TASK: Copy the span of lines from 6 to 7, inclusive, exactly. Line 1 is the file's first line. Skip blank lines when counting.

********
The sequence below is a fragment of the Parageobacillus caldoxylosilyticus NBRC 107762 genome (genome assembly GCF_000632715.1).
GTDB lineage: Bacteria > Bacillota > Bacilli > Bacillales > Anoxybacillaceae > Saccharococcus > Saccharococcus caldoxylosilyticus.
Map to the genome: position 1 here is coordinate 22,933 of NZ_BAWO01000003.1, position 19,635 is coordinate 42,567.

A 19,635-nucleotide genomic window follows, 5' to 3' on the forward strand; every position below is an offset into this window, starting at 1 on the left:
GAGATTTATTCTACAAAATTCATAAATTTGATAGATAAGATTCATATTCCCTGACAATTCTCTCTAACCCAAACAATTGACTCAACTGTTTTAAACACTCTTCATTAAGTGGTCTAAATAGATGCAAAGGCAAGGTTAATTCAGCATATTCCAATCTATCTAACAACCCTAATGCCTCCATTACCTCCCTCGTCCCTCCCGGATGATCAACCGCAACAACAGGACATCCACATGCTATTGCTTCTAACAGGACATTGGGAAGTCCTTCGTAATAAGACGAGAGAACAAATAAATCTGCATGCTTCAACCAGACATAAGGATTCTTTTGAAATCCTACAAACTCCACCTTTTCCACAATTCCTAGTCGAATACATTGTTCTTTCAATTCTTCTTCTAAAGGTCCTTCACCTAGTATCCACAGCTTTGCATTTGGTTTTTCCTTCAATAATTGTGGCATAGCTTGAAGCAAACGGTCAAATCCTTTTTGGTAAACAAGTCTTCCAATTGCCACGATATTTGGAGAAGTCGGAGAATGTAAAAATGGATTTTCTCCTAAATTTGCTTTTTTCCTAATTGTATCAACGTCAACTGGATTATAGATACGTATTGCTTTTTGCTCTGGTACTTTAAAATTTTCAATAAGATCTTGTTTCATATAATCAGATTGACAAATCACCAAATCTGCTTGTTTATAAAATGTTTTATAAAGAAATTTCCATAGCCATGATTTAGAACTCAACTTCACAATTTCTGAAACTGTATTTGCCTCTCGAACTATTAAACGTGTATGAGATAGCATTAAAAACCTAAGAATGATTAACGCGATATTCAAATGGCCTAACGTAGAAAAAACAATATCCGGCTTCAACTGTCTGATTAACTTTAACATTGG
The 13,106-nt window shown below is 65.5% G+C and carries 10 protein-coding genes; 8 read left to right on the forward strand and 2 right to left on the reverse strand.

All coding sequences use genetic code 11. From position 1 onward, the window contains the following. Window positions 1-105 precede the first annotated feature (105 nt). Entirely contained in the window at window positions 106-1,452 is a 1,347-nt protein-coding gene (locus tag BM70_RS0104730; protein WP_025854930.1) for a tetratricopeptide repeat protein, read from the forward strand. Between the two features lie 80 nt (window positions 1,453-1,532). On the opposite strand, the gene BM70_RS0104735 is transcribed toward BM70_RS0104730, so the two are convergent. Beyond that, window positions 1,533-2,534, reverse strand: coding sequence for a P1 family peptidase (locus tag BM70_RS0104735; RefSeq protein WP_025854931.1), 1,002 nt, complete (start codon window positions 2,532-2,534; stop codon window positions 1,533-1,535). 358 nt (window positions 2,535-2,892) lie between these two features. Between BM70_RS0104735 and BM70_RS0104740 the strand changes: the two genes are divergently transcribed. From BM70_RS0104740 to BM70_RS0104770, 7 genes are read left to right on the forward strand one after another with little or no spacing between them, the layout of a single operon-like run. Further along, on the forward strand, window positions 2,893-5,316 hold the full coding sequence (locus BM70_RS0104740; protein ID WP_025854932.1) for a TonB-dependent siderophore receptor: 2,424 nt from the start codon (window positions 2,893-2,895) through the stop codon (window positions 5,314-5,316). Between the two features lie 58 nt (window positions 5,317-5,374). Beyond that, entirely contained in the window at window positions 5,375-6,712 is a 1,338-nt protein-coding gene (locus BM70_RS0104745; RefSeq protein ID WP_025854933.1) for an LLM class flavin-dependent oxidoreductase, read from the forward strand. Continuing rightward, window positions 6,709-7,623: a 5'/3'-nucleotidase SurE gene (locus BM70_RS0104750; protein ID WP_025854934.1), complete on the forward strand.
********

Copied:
The 13,106-nt window shown below is 65.5% G+C and carries 10 protein-coding genes; 8 read left to right on the forward strand and 2 right to left on the reverse strand.

All coding sequences use genetic code 11. From position 1 onward, the window contains the following. Window positions 1-105 precede the first annotated feature (105 nt). Entirely contained in the window at window positions 106-1,452 is a 1,347-nt protein-coding gene (locus tag BM70_RS0104730; protein WP_025854930.1) for a tetratricopeptide repeat protein, read from the forward strand. Between the two features lie 80 nt (window positions 1,453-1,532). On the opposite strand, the gene BM70_RS0104735 is transcribed toward BM70_RS0104730, so the two are convergent. Beyond that, window positions 1,533-2,534, reverse strand: coding sequence for a P1 family peptidase (locus tag BM70_RS0104735; RefSeq protein WP_025854931.1), 1,002 nt, complete (start codon window positions 2,532-2,534; stop codon window positions 1,533-1,535). 358 nt (window positions 2,535-2,892) lie between these two features. Between BM70_RS0104735 and BM70_RS0104740 the strand changes: the two genes are divergently transcribed. From BM70_RS0104740 to BM70_RS0104770, 7 genes are read left to right on the forward strand one after another with little or no spacing between them, the layout of a single operon-like run. Further along, on the forward strand, window positions 2,893-5,316 hold the full coding sequence (locus BM70_RS0104740; protein ID WP_025854932.1) for a TonB-dependent siderophore receptor: 2,424 nt from the start codon (window positions 2,893-2,895) through the stop codon (window positions 5,314-5,316). Between the two features lie 58 nt (window positions 5,317-5,374). Beyond that, entirely contained in the window at window positions 5,375-6,712 is a 1,338-nt protein-coding gene (locus BM70_RS0104745; RefSeq protein ID WP_025854933.1) for an LLM class flavin-dependent oxidoreductase, read from the forward strand. Continuing rightward, window positions 6,709-7,623: a 5'/3'-nucleotidase SurE gene (locus BM70_RS0104750; protein ID WP_025854934.1), complete on the forward strand.